The area is rich in wildlife including the kyang (wild ass), red fox and the rare, highly endangered snow leopard. Black-necked cranes and bar-headed geese flock to the lakeside for breeding during the summer months. Tso Kar is another brackish lake and this whole region has supported a vital salt industry that allowed the Changpas to trade with merchants from the other regions of Ladakh.
Driving in the west of Leh by following river Indus you will amaze with the beauty of sham valley. Spituk monastery / Pathar sahib Gurudwara / magnetic hill / confluence of Zanskar and river at Nimo Indus you may explore aother monastery called Likir located just before Alchi Gompa driving right in a subway lane for few minutes.
ALCHI GOMPA is located near the small village of Saspol. It is one of the earliest monasteries built in Ladakh, dating from the 11th century. Because it was constructed before the invading wars begun in the 15th century, Alchi was built on lowlands, rather than on a hilltop as other gompas were, to protect them from marauding armies.
The gompa at Alchi was erected by Rin-chen-Izghimpo, one of the first Ladakhi kings to engage in foreign relations. To build the monastery, the Ladakhi king signed a treaty with the Gyalpo (king) of Tibet, who agreed to provide the artisans.
The rambling monastery has six main buildings the Dukhang or main assembly hall, the Sum-tsek or three-tiered temple; the adjoining Manjusri Lha-khang and Lotsawa Lha-Khang temples; the Lha-khang Soma and the Kanjur-Lha-khang.
Further 60 kms form Alchi you may arrive at Moon land at Lamayuru Gompa which is one of the most picturesque monastery in Leh region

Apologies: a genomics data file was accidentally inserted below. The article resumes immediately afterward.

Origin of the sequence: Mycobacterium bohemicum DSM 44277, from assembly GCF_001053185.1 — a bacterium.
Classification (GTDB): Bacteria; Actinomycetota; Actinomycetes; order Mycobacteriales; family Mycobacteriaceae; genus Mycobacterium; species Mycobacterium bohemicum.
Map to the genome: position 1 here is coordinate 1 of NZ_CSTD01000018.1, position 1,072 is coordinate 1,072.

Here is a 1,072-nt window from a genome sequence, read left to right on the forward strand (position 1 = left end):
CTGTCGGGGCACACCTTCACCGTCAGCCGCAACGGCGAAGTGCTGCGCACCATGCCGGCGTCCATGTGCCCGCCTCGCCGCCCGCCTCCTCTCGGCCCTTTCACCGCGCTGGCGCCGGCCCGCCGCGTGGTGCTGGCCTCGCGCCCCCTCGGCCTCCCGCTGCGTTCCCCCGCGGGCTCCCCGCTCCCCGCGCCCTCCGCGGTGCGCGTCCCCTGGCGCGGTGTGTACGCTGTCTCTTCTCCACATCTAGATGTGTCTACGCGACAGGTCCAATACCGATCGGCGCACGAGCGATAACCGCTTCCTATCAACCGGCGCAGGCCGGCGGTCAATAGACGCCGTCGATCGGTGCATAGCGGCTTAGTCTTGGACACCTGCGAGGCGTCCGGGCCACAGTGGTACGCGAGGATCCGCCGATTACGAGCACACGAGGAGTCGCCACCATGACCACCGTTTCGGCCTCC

Ancient legends say that at the time of Sakyamuni (the Historical Buddha), Lamayuru's valley was a clear lake where nagas (holy serpents) lived. The Bodhisattva Madhyantaka foretold that the lake would be emptied and a monastery built there. The legends continue by saying that Naropa, an 11th century Indian Buddhist scholar, came to Lamayuru and spent many years meditating in a cave, which can still be seen in the main Dukhang. Naropa then caused a split in the surrounding hillside and the lake emptied through this opening. After the lake emptied, Naropa found a dead lion previously covered by the waters of the lake. On this spot, Naropa built the first temple at Lamayuru, the Singhe Ghang (Lion Mound). Other historical accounts relate that in the 10th century the King of Ladakh ordered the building of Lamayuru gompa and placed it under the supervision of Rinchen Zangbo.
Bema, via Achinathang - the home of the Drok-pas. The restricted areas of Ladakh include not only the outlying regions of Nubra, the Pangong Lake and Rupshu, but also the Indus valley below Khaltse, where the villages of Da, Hanu, Garkhon and Darchiks are home to a minuscule ethnic group known as Drok-pa. They are Indo-Aryan by race in contrast with the Tibetan racial characteristics of majority of the Ladakhis, having their own distinct traditions and customs and practicing a form of Buddhism that has an intriguing intermixture of pre-Buddhist animist beliefs.